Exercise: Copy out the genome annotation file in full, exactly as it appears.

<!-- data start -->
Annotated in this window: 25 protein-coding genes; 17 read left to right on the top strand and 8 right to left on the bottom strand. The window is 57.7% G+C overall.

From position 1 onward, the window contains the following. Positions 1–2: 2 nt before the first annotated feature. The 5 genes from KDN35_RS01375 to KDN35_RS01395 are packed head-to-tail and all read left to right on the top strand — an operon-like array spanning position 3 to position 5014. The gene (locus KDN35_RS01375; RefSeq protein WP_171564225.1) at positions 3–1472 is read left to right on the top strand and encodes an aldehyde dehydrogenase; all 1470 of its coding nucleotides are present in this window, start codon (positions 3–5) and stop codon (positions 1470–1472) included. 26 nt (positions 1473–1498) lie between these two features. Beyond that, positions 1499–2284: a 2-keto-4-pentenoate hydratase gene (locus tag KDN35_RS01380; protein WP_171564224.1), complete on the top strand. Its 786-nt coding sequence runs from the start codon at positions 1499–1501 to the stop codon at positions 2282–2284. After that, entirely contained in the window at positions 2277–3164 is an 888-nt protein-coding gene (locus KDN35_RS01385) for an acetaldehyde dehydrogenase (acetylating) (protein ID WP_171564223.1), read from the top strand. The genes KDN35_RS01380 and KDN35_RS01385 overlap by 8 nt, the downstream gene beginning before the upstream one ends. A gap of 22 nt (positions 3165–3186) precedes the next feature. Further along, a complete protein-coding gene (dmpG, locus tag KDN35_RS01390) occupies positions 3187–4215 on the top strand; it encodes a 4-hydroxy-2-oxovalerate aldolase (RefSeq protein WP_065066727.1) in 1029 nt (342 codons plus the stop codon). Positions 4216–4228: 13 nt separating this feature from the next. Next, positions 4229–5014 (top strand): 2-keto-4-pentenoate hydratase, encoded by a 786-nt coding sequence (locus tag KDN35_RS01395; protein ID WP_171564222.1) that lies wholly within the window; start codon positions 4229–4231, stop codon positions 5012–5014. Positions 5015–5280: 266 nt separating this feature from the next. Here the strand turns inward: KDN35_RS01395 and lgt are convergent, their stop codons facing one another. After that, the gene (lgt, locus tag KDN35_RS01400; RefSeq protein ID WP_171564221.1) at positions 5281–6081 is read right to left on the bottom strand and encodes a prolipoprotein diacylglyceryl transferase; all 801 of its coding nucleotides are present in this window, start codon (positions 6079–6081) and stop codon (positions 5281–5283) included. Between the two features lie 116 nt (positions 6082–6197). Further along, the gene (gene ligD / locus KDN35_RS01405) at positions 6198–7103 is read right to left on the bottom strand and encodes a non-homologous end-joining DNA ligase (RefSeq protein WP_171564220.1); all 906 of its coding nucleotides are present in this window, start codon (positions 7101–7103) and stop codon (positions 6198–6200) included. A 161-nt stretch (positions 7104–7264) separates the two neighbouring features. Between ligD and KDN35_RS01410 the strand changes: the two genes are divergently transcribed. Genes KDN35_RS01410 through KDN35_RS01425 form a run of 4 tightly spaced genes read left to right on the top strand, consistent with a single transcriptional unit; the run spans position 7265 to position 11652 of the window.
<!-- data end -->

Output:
Annotated in this window: 25 protein-coding genes; 17 read left to right on the top strand and 8 right to left on the bottom strand. The window is 57.7% G+C overall.

From position 1 onward, the window contains the following. Positions 1–2: 2 nt before the first annotated feature. The 5 genes from KDN35_RS01375 to KDN35_RS01395 are packed head-to-tail and all read left to right on the top strand — an operon-like array spanning position 3 to position 5014. The gene (locus KDN35_RS01375; RefSeq protein WP_171564225.1) at positions 3–1472 is read left to right on the top strand and encodes an aldehyde dehydrogenase; all 1470 of its coding nucleotides are present in this window, start codon (positions 3–5) and stop codon (positions 1470–1472) included. 26 nt (positions 1473–1498) lie between these two features. Beyond that, positions 1499–2284: a 2-keto-4-pentenoate hydratase gene (locus tag KDN35_RS01380; protein WP_171564224.1), complete on the top strand. Its 786-nt coding sequence runs from the start codon at positions 1499–1501 to the stop codon at positions 2282–2284. After that, entirely contained in the window at positions 2277–3164 is an 888-nt protein-coding gene (locus KDN35_RS01385) for an acetaldehyde dehydrogenase (acetylating) (protein ID WP_171564223.1), read from the top strand. The genes KDN35_RS01380 and KDN35_RS01385 overlap by 8 nt, the downstream gene beginning before the upstream one ends. A gap of 22 nt (positions 3165–3186) precedes the next feature. Further along, a complete protein-coding gene (dmpG, locus tag KDN35_RS01390) occupies positions 3187–4215 on the top strand; it encodes a 4-hydroxy-2-oxovalerate aldolase (RefSeq protein WP_065066727.1) in 1029 nt (342 codons plus the stop codon). Positions 4216–4228: 13 nt separating this feature from the next. Next, positions 4229–5014 (top strand): 2-keto-4-pentenoate hydratase, encoded by a 786-nt coding sequence (locus tag KDN35_RS01395; protein ID WP_171564222.1) that lies wholly within the window; start codon positions 4229–4231, stop codon positions 5012–5014. Positions 5015–5280: 266 nt separating this feature from the next. Here the strand turns inward: KDN35_RS01395 and lgt are convergent, their stop codons facing one another. After that, the gene (lgt, locus tag KDN35_RS01400; RefSeq protein ID WP_171564221.1) at positions 5281–6081 is read right to left on the bottom strand and encodes a prolipoprotein diacylglyceryl transferase; all 801 of its coding nucleotides are present in this window, start codon (positions 6079–6081) and stop codon (positions 5281–5283) included. Between the two features lie 116 nt (positions 6082–6197). Further along, the gene (gene ligD / locus KDN35_RS01405) at positions 6198–7103 is read right to left on the bottom strand and encodes a non-homologous end-joining DNA ligase (RefSeq protein WP_171564220.1); all 906 of its coding nucleotides are present in this window, start codon (positions 7101–7103) and stop codon (positions 6198–6200) included. A 161-nt stretch (positions 7104–7264) separates the two neighbouring features. Between ligD and KDN35_RS01410 the strand changes: the two genes are divergently transcribed. Genes KDN35_RS01410 through KDN35_RS01425 form a run of 4 tightly spaced genes read left to right on the top strand, consistent with a single transcriptional unit; the run spans position 7265 to position 11652 of the window.